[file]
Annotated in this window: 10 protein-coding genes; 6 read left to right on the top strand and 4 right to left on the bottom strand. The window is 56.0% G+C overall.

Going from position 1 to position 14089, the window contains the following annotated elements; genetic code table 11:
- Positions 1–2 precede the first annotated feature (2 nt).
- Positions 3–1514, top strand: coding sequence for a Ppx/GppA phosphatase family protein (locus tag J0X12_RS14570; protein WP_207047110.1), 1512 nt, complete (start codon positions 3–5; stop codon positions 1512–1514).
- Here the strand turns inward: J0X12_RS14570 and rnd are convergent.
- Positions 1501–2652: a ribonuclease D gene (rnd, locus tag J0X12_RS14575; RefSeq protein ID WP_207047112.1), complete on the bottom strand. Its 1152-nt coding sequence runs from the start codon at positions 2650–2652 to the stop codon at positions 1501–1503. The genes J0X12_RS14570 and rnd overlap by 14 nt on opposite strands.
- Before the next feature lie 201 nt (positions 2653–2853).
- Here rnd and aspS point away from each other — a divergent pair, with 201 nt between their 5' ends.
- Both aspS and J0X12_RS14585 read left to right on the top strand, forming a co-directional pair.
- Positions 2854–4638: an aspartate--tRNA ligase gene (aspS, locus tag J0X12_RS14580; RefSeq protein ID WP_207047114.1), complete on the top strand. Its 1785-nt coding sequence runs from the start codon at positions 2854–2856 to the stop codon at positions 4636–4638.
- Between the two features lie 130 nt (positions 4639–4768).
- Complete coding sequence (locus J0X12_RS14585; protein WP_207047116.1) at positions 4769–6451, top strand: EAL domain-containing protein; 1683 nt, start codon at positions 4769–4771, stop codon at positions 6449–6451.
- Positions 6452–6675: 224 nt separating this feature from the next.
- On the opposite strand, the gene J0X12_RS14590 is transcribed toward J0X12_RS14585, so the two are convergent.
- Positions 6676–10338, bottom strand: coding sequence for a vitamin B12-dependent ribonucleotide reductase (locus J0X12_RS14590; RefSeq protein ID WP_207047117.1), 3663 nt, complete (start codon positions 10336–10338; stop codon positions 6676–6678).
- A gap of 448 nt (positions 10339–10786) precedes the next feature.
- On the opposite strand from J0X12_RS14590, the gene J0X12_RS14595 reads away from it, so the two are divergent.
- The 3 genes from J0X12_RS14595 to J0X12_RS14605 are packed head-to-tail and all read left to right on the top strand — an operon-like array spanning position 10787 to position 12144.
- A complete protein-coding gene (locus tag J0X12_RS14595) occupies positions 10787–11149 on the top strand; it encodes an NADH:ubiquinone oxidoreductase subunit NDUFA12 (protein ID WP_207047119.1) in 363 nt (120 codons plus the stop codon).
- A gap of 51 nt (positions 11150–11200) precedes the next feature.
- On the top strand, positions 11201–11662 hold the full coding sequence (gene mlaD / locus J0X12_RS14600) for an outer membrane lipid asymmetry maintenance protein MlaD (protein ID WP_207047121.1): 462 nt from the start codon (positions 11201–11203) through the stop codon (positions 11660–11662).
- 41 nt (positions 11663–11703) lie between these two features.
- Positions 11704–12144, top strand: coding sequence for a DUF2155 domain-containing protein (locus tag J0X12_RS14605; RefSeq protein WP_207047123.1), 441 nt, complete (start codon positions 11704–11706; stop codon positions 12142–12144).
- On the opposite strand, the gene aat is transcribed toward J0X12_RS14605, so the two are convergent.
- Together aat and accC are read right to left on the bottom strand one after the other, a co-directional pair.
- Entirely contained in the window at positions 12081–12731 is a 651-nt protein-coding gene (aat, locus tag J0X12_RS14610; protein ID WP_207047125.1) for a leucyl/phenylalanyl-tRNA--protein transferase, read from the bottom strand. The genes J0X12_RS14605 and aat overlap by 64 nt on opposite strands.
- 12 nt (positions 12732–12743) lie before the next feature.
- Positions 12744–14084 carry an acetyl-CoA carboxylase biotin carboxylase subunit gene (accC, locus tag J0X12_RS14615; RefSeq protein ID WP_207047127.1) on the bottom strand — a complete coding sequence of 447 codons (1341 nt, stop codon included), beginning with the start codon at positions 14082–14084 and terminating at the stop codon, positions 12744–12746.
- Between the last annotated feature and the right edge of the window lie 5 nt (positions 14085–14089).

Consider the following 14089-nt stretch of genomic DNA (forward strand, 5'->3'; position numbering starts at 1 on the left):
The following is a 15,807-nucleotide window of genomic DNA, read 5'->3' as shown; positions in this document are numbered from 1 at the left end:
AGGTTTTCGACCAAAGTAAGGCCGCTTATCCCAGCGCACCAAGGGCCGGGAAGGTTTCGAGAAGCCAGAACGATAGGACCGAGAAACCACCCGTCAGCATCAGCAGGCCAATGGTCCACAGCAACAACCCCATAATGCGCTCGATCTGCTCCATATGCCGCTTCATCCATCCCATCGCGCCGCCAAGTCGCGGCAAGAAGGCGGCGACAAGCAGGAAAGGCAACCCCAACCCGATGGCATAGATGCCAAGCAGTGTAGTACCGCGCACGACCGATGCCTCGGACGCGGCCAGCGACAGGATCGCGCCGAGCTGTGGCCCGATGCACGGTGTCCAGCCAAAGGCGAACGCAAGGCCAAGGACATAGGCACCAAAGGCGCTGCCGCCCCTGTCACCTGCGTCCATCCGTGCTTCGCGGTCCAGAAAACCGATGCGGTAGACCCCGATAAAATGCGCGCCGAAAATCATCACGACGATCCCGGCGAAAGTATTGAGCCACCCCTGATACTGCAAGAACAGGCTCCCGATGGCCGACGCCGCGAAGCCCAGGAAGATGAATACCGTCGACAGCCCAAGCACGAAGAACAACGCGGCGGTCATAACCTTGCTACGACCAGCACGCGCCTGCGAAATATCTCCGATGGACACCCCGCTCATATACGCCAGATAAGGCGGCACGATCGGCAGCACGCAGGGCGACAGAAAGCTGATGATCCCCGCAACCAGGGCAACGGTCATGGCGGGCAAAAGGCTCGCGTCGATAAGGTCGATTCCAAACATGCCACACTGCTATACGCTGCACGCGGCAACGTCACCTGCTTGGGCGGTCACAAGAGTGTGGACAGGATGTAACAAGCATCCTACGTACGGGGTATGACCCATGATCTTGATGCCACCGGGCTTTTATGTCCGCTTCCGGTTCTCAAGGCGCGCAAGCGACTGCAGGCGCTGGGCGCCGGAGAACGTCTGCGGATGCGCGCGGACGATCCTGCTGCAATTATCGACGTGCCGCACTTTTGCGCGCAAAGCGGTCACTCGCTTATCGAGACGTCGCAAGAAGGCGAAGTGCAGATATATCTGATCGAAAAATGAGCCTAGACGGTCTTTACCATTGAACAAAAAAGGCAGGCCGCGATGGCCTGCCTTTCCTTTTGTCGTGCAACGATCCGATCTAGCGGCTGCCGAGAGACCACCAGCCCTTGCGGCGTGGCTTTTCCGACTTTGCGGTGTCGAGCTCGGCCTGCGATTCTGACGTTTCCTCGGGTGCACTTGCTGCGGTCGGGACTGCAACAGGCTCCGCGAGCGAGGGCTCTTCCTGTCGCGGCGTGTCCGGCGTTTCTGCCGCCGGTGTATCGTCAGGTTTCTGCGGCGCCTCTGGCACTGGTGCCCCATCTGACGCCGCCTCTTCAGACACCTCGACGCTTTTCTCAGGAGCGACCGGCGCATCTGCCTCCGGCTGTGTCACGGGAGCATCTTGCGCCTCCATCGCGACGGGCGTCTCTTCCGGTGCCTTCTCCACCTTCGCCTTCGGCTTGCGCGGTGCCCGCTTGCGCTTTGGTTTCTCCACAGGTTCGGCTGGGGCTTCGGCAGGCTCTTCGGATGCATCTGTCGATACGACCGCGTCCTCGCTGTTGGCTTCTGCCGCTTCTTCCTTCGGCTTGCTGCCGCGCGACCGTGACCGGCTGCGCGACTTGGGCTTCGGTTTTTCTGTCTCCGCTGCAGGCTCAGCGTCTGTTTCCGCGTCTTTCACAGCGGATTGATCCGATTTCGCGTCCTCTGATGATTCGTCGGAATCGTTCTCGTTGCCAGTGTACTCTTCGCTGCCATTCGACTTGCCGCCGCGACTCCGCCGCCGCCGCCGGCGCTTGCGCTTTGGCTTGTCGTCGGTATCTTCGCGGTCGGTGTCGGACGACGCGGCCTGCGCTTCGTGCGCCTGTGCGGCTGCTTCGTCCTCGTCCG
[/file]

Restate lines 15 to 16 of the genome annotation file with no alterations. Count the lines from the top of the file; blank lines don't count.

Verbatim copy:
- Positions 6676–10338, bottom strand: coding sequence for a vitamin B12-dependent ribonucleotide reductase (locus J0X12_RS14590; RefSeq protein ID WP_207047117.1), 3663 nt, complete (start codon positions 10336–10338; stop codon positions 6676–6678).
- A gap of 448 nt (positions 10339–10786) precedes the next feature.